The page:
The race is on! Whether it is to get hotels erected in China, or to accommodate the massive wave of Chinese travelers coming out of China, it seems like the entire hospitality industry is scrambling to get their share of this growth-trending market.
Out-bound Travel from China
There is wide speculation from several media and Government sources that China will overtake the United States as the world’s largest source of outbound tourism by the end of this year. Massive economic growth in China has quadrupled the average income in the country and unleashed a wave of spending that has left the hospitality industry, in particular, reeling! Early in 2012 an around-the-world tour with a price tag of over $100,000 US, took only 13 seconds to sell out in China. The Washington post reported that in 2012 Chinese tourists spent $85 billion overseas.
Since streamlining visas for Chinese tourists, the USA has experience a phenomenal increase in tourism from the country, as well as a very high level of spending from those visitors. Ferdinando Guerra, of the LA County Economic Development Corporation stated that “the Chinese actually spend more than double the average international visitor, in California”.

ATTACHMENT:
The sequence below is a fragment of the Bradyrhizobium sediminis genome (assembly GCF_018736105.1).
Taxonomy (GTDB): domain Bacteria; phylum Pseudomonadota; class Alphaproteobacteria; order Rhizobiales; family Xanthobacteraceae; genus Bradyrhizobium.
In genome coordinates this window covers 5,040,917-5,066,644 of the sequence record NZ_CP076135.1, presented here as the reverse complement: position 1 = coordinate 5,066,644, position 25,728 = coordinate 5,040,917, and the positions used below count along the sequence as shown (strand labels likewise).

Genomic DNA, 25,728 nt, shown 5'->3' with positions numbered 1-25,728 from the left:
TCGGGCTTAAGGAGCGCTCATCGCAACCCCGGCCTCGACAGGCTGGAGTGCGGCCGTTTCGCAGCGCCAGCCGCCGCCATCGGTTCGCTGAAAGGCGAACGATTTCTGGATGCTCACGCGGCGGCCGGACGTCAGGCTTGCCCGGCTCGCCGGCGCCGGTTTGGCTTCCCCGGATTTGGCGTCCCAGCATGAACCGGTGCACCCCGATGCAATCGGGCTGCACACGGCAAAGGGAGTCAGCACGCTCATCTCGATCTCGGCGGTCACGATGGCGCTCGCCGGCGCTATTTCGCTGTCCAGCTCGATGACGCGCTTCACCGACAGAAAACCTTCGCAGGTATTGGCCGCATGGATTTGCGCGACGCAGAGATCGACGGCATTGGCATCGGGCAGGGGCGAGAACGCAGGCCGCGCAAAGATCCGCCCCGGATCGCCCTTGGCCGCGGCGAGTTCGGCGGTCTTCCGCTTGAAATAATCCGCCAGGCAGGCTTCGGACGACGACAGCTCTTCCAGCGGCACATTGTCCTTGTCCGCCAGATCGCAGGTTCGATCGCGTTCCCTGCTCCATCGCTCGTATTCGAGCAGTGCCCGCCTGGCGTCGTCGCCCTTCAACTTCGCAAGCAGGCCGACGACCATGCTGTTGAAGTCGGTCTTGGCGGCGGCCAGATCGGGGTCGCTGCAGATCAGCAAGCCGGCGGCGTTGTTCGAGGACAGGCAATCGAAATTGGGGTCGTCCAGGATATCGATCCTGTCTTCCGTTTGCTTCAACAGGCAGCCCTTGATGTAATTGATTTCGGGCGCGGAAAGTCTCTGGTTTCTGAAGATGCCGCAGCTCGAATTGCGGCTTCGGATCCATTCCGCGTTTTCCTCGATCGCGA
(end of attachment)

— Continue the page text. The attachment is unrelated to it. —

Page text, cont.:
Thailand was certainly enjoying the fruits of increased tourism from China boasting 2.5 million visitors. Hotels in the country, in many cases, were filled to capacity and tourists reported paying double the usual costs for various things. Australian Tourism and Transport Forum Acting Chief Executive, Trent Zimmerman, attributed Chinese visitation to a 33% rise in international arrivals and $3.2 Billion in spending. He also predicted that Chinese citizens taking overseas vacations would number over 100 million by 2015. In April, 2012, Matt Thompson, project director for the China Outbound Travel and Tourism Market, attributed China’s increased outbound tourism to expansion of China’s middle class, increased support from Government, relaxation of visa application procedures, and the appreciation of Chinese currency.